Adding vegetables is another option and could help muffins secure a place at lunch or dinner tables.

“A move by consumers away from traditional meal consumption to alternative options, which deliver both nutritional benefits and taste experience, sees twists on traditionally sweet products earn centre-stage at meal times such as breakfast or lunch,” says Michael Schofield, marketing manager at British Bakels.

Enter savoury muffins. While the concept has been bubbling in the UK for a few years, it has really only gained traction this year. 

Puratos, for example, has recently added a Satin Savoury Mix to its range, which can be used for creating savoury patisserie, including cakes, pastries and muffins. Dawn Foods is also tapping into the trend with a Savoury Muffin Mix, which it describes as having “minimal salt and sugar levels”, while Central Foods has boosted its KaterBake range with a savoury, three-cheese mini muffin, made with Emmental, mozzarella, goat’s cheese and chives.

“Incorporating healthier inclusions into savoury muffins allows bakers to simultaneously tap into the trends for functional food and savoury patisserie.

Adding seeds to muffins can boost overall protein levels, for example, and vegetables can provide additional health benefits,” says Lydia Baines, digital and communications manager, Puratos UK.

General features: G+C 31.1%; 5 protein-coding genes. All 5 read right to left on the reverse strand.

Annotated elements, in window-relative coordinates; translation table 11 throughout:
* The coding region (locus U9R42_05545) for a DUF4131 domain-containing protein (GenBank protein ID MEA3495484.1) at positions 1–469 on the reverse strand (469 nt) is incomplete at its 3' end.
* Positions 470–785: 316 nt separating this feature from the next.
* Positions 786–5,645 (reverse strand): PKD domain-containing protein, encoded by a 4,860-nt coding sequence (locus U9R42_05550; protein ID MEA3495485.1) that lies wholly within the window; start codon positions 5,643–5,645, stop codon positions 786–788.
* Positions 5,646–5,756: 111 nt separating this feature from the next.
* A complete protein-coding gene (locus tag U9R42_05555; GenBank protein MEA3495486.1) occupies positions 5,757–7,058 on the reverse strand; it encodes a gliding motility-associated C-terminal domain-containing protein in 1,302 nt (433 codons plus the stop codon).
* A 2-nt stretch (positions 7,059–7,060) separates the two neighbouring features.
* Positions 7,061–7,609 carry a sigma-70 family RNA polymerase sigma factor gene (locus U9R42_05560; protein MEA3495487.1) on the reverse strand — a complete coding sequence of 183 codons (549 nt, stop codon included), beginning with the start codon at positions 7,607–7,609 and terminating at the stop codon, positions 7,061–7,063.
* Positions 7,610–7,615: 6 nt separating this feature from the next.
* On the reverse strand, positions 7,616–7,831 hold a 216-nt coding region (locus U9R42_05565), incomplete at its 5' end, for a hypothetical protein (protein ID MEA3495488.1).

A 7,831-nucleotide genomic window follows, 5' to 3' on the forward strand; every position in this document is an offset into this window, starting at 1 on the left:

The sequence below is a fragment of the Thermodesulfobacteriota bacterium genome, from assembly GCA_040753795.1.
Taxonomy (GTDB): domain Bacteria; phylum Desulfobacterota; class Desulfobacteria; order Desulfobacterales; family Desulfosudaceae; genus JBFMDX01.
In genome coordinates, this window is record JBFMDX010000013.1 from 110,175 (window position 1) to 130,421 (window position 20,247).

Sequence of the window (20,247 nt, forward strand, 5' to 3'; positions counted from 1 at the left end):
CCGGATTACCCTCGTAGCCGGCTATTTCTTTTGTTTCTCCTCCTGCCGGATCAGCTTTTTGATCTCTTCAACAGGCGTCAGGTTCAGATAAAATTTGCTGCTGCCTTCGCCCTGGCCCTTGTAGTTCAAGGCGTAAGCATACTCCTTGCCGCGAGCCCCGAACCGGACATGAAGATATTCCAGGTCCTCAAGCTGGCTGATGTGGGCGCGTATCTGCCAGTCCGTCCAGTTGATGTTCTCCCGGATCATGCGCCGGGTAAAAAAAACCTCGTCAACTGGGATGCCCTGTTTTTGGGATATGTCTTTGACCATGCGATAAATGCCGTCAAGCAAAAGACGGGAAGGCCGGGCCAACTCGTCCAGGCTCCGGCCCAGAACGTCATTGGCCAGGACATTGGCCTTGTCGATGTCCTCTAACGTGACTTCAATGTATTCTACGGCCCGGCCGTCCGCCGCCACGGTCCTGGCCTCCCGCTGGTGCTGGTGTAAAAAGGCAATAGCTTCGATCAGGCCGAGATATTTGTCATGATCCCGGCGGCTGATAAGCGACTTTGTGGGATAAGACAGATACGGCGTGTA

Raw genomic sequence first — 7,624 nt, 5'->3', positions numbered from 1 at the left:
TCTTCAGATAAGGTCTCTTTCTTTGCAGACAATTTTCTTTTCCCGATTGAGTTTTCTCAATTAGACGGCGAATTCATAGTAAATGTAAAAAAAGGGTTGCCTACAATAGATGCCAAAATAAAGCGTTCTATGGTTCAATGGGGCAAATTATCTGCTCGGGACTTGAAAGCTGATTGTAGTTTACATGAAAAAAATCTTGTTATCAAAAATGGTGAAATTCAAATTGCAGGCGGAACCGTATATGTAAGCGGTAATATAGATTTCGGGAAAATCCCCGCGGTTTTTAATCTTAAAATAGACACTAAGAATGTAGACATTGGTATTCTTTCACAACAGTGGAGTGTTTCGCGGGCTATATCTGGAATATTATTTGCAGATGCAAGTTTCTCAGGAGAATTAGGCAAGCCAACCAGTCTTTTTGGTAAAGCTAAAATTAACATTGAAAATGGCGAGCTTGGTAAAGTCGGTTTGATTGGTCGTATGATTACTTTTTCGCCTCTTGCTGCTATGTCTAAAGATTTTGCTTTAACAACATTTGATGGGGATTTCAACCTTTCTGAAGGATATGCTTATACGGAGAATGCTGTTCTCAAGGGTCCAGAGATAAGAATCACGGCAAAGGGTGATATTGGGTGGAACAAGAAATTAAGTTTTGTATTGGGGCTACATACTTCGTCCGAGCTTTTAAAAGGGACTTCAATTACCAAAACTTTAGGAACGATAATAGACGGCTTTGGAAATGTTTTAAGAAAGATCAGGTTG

Alice Baker, research analyst at Mintel, believes savoury muffins – with pieces of tomatoes, bacon or onions, for example – could be promoted for the lunchtime occasion as a more convenient option than sandwiches, as they effectively already have fillings in them.

However, this might not be an easy sell. “In the UK, the sheer lack of familiarity with the concept is a barrier to greater uptake of savoury muffins, as many people are quite habitual when it comes to cakes and sweet baked goods. Over half (54%) of cakes/cake bars/sweet baked goods eaters/buyers stick to the same flavours,” she says.

Half of consumers may be content with bog-standard blueberry or chocolate muffins, but if suppliers don’t seek out the more adventurous ones with innovative flavours and healthier offerings, their muffins run the risk of being left on the shelf.

Keeping things sweet when it comes to trends

Fun and indulgence are the name of the game for creating on-trend sweet muffins.

“Sweet muffins which offer an experience beyond flavour and visual appeal, evoking nostalgic memories through the use of classic confectionery flavour profiles, continue to drive the category,” says Paul Maxwell, marketing manager at Aryzta Food Solutions UK.

For Aryzta, this often takes the form of seasonal muffins. This summer it created a limited-edition Pink Lemonade Muffin (pictured) which saw a lemon muffin filled with a raspberry & lemon curd and topped with pink sugar crystals and an edible yellow straw.